With  W. C. Fields, Alice Joyce, Charles "Buddy" Rogers, Kittens Reichert, Marcia Harris, Julia Ralph
Directed by Gregory La Cava
Silent, Black and White
Reviewed by JB

       SO'S YOUR OLD MAN, one of Fields' silent features, is a very difficult film to see these days unless, like me, you get to go to a local theatrical screening at a museum or, in my case, a library. 1  Later remade into the above-average Fields talkie YOU'RE TELLING ME, SO'S YOUR OLD MAN is an amusing comedy without huge belly laughs but with a strong  story (for Fields) and enough good moments to satisfy most fans of the "Great Man".  

    What's most surprising about SO'S YOUR OLD MAN is how effective W. C. Fields could be in a silent comedy, considering a reputation based mostly on that distinctive voice of his and his knack for making the most commonplace words funny and the most uncommonplace words funnier.  Yet, even without sound, Fields can carry the film with his facial expressions and body language.  As in the sound remake, Fields has a scene where he talks about life, death and other problems with a woman who, unknown to him, is a princess traveling abroad in the U.S.  In these scenes, Fields proves what a fine actor he was, helped by a co-star (Alice Joyce) who works extremely well with him.  There is little that is funny about this scene, yet it is one of the best in the film (holds true for YOU'RE TELLING ME also).

    There are few major comedy scenes, most of the laughs coming from Fields's characterization of a the poorest man in town who has dreams of making it big with his latest invention, the unbreakable windshield. He has some good moments with what would become a stock bit for him - trying to share a bathroom with a large and obnoxious stranger.  The major comedy scene, Fields's famous golf sketch, was half dependent on sound (Fields's non-stop talking, the crackling of paper, etc.) and so cannot be completely effective in silence, and better versions would appear in the short film The Golf Specialist and, of course, YOU'RE TELLING ME.  There are too many distracting cutaways in this version too, yet it still registers many solid laughs when it gets going, especially when bits of sticky paper used to wrap a pie wind up getting stuck to his club, his fingers and even his mouth.  In short, it is a good version of the great sketch, but the better versions were done in sound films.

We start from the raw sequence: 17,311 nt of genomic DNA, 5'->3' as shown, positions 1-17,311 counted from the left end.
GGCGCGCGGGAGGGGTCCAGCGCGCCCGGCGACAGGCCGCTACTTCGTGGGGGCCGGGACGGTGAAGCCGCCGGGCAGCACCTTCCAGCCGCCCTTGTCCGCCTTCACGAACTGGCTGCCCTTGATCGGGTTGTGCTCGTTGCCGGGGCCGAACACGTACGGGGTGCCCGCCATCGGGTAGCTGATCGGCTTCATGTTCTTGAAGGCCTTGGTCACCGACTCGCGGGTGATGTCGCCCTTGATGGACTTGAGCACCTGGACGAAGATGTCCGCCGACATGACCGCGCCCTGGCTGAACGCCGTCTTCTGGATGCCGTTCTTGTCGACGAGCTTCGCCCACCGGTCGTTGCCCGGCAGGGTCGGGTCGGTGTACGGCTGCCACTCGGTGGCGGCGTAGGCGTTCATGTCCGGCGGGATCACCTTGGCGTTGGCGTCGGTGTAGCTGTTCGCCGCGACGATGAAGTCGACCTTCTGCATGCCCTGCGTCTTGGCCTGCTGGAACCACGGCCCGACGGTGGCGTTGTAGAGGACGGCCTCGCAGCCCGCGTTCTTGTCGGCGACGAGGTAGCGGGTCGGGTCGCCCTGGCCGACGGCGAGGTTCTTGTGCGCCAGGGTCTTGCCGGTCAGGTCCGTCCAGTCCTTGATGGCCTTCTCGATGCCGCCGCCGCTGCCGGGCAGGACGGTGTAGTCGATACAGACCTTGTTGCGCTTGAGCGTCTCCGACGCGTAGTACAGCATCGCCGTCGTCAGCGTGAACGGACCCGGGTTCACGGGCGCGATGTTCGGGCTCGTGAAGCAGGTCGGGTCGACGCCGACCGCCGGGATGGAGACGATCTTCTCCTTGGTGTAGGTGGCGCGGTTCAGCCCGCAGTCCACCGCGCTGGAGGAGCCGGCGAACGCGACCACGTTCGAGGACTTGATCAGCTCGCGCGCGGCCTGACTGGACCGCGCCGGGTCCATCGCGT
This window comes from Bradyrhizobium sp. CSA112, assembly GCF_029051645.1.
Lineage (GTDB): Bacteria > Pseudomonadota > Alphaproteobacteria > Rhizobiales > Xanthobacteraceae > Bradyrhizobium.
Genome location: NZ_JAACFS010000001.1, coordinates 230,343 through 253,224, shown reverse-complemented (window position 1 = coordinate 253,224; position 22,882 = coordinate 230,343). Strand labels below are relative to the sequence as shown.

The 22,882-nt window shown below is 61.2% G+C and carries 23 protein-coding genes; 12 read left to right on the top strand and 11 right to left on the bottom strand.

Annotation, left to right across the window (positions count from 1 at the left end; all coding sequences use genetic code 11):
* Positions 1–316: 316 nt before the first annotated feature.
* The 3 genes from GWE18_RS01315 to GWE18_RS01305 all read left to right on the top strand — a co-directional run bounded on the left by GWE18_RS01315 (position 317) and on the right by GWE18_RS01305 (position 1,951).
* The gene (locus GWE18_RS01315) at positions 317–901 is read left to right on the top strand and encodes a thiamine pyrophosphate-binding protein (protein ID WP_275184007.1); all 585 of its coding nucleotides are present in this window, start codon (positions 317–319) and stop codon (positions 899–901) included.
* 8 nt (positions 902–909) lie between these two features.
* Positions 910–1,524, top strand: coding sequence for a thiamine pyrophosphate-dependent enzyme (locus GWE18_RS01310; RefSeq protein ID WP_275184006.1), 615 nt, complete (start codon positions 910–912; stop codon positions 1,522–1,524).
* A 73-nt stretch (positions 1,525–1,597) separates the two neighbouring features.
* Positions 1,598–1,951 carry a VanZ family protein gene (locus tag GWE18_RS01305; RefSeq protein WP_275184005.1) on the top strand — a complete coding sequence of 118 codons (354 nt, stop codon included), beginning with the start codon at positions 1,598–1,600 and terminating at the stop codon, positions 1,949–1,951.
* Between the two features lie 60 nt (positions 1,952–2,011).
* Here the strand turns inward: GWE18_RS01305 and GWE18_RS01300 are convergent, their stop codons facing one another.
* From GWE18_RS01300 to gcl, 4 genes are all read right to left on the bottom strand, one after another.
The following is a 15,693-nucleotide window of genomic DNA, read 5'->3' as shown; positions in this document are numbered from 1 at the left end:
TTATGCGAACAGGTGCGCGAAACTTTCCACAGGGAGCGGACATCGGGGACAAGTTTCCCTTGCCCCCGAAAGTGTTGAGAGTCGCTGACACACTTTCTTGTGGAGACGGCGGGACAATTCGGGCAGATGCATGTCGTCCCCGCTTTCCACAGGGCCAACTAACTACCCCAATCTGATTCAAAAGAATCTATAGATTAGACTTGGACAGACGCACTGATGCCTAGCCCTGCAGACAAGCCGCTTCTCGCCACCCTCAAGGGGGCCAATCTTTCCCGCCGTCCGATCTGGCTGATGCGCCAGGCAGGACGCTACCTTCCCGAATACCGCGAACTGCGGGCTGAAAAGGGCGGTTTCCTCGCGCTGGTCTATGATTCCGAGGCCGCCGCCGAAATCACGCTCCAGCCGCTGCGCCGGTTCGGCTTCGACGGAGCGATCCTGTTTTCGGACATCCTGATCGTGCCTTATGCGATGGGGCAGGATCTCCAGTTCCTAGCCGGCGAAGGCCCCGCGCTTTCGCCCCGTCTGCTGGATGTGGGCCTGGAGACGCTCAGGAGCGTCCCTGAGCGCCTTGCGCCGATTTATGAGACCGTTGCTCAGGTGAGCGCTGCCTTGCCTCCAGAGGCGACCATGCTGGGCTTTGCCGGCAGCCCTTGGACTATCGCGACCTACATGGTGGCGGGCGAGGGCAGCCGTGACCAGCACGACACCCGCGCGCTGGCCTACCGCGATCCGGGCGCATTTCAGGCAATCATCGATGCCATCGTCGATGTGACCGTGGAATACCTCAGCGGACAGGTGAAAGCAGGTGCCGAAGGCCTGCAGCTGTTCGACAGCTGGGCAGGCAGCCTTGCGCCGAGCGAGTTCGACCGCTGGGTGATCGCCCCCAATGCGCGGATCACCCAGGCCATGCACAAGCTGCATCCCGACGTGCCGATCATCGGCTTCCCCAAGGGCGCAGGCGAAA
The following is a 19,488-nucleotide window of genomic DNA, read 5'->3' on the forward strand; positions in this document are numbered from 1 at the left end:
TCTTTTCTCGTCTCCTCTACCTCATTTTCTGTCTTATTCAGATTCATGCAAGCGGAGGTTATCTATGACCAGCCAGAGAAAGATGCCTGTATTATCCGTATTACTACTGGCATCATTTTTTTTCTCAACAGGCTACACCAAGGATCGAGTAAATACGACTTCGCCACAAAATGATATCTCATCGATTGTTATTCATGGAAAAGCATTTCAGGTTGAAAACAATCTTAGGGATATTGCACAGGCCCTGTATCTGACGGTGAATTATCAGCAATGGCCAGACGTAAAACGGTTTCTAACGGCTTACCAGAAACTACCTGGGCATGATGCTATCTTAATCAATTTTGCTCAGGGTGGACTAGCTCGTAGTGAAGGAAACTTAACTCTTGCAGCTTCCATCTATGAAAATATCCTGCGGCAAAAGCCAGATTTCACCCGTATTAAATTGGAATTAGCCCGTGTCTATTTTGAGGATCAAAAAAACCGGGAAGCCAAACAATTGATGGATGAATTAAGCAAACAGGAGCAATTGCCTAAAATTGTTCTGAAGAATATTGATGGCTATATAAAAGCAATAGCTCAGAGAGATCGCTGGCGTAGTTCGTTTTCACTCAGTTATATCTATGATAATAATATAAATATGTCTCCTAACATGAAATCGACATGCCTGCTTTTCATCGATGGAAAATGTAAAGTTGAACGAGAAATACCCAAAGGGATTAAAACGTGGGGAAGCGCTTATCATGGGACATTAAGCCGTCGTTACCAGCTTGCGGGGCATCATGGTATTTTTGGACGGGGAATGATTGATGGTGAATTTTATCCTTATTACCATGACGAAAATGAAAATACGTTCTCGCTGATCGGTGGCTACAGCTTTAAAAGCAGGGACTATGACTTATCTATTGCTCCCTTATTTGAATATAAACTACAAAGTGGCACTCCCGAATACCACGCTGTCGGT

YOU'RE TELLING ME is the more preferable and enjoyable version of this story, especially in the early scenes.  The silent version doesn't feature Fields coming home drunk and getting tangled up in the decorative ropes on the curtains that adorn the living room passageway.  In the silent version, he is perfectly sober and merely gets his neck stuck in one of the loops of the rope for a second or two. However, there are some scenes that I prefer in the silent version.  When it is suggested that a pet is a good gift to soothe an angry wife, Fields buys a pony in the silent version, an animal that has more personality than the ostrich in the sound remake - although an ostrich is intrinsically a funnier animal.  Overall, though, the later film parallels the silent version to a high degree, including the best exchange in the story, done with intertitles in the silent version, of course: 

    "You're the luckiest woman in town!"
    "Is my husband dead?" 

    And if your wondering what the significance of the movie's title is, well, Fields says the line "So's Your Old Man!" twice, but really... you expect a Fields film title to have significance? 3½ - JB

NOTE: (1) I had the great fortune of being able to see this film at the Library of the Performing Arts at Lincoln Center on June 8, 2010, as part of a month long Fields exhibition.  The amazing Ben Model of the Silent Clown Film Series performed for a solid hour and a half on the piano to accompany this film plus the short Pool Sharks.  Even when a technical snafu delayed the feature after the short for five minutes, Mr. Model just kept right on playing - bravo!  Dr. Harriet Fields, granddaughter of W.C. Fields, introduced the film and graciously took questions from the audience after, along with Ben Model and film historian Steve Massa. Meeting these people (though I had met Ben Model once before long ago) along with meeting and reconnecting with other classic movie and W.C. Fields fans made a great afternoon even better.  I also had the opportunity to meet and chat with  Harriet Fields- wonderful lady who is obviously proud of her Fieldsian heritage.

W. C. Fields  Other Silent Clowns   The Age of Comedy